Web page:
Oral Presentation Annual Meetings of the Endocrine Society of Australia and Society for Reproductive Biology and Australia and New Zealand Bone and Mineral Society 2016

Protease-activated receptor-2 exacerbates bone and muscle pathology in a mouse model of Duchenne muscular dystrophy (#62)

Neda Taghavi Esfandouni 1 , Reza Sanaei 1 , Samuel S Chrishan 2 , Charles N Pagel 1 , Eleanor J Mackie 1
  1. Faculty of Veterinary and Agricultural Sciences, University of Melbourne, Parkville, Victoria, Australia
  2. Pharmacology, Monash University, Clayton, Victoria, Australia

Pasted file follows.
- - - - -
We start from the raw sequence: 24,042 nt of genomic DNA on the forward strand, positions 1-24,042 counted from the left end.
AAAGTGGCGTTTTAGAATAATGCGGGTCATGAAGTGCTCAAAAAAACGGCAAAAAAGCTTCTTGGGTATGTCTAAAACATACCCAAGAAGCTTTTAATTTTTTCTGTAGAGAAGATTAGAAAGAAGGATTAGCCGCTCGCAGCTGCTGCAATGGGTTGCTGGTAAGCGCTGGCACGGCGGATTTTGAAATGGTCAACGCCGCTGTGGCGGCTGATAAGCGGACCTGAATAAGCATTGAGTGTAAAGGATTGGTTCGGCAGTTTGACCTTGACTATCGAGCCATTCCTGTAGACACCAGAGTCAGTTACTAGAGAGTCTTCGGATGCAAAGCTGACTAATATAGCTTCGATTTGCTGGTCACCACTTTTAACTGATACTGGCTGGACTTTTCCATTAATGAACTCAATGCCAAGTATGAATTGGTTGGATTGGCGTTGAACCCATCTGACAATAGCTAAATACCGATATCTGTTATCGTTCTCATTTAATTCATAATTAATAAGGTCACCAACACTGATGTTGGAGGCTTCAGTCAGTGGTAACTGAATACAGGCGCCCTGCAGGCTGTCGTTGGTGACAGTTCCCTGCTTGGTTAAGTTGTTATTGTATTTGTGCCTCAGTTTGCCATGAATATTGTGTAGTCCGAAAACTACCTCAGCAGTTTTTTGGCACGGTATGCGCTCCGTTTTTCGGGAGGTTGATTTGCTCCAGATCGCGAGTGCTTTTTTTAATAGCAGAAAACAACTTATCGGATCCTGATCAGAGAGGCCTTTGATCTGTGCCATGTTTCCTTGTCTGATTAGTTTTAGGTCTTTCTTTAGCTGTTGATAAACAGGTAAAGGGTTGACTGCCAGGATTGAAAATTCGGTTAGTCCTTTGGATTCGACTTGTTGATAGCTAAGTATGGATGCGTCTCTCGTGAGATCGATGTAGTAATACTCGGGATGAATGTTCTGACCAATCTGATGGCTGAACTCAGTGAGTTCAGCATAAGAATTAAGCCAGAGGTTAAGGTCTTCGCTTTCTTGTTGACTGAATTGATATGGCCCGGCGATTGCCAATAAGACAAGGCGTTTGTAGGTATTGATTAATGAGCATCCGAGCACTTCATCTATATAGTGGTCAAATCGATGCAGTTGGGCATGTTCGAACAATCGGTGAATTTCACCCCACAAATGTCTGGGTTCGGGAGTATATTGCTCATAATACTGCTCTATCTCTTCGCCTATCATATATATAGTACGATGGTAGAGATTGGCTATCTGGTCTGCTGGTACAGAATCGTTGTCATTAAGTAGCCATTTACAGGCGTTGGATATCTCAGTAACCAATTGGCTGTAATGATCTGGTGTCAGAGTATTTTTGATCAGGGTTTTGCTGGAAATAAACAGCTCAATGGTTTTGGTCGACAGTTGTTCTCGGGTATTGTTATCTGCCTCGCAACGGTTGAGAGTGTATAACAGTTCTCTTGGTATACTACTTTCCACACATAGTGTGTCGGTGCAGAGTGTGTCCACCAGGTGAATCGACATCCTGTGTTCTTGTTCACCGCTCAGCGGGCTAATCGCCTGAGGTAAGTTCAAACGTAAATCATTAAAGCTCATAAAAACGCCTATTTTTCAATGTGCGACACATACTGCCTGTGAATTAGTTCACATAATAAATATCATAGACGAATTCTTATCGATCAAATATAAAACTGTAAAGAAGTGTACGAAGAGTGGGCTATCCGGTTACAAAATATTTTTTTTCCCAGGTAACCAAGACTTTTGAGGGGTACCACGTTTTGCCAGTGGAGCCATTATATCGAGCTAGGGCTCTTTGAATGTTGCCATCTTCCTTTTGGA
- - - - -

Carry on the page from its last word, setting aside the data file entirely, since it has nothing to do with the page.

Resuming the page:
Duchenne muscular dystrophy (DMD) is associated with osteoporosis, and dystrophic (dystrophin-deficient) mdx mice show reduced bone mass characterised by decreased mineral apposition and elevated bone resorption. We investigated a potential role of the G-protein-coupled receptor protease-activated receptor-2 (PAR2) in the muscle and bone pathology associated with DMD, using PAR2-null-mdx mice. Limb and diaphragm muscles, tibiae and serum of male PAR2-null-mdx and littermate mdx mice were examined every 4 weeks from just after the onset of muscle pathology (4 weeks) until 20 weeks of age. From 8 weeks, in all muscles examined histologically, the area of active inflammation and number of damaged fibres were lower in PAR2-null-mdx mice compared to mdx mice, although the number of mast cells was higher (e.g. 2.8-fold higher at 8 weeks in diaphragm muscle, P<0.0001). Hydroxyproline content in the diaphragm (indicative of fibrosis) was lower in PAR2-null-mdx than in mdx mice from 12 weeks onwards (27% lower at 20 weeks, P<0.01). PAR2-null-mdx mice showed significantly higher grip strength and lower fatiguability from 8 weeks of age (41% less fatigue, P<0.001, at 20 weeks). Micro-CT evaluation of the tibial metaphysis at 20 weeks of age showed that BV/TV, trabecular number and trabecular thickness were higher (by 80%, 23% and 23%, respectively; all P<0.01) and trabecular separation was lower (14%, P<0.05) in PAR2-null-mdx than in mdx mice. The serum concentrations of IL6 (88%, P<0.01), active TGFβ (19%, P<0.01) and RANKL (37%, P<0.05), and the RANKL/OPG ratio (49%, P<0.01) were lower in PAR2-null-mdx mice compared to mdx mice at 20 weeks. These results indicate that PAR2 activation contributes to muscle inflammation in dystrophin-deficient mice and suggest that the associated bone pathology is caused at least in part by muscle inflammation. PAR2 antagonists may help ameliorate the effects of dystrophin deficiency without the detrimental effects on bone of glucocorticoids.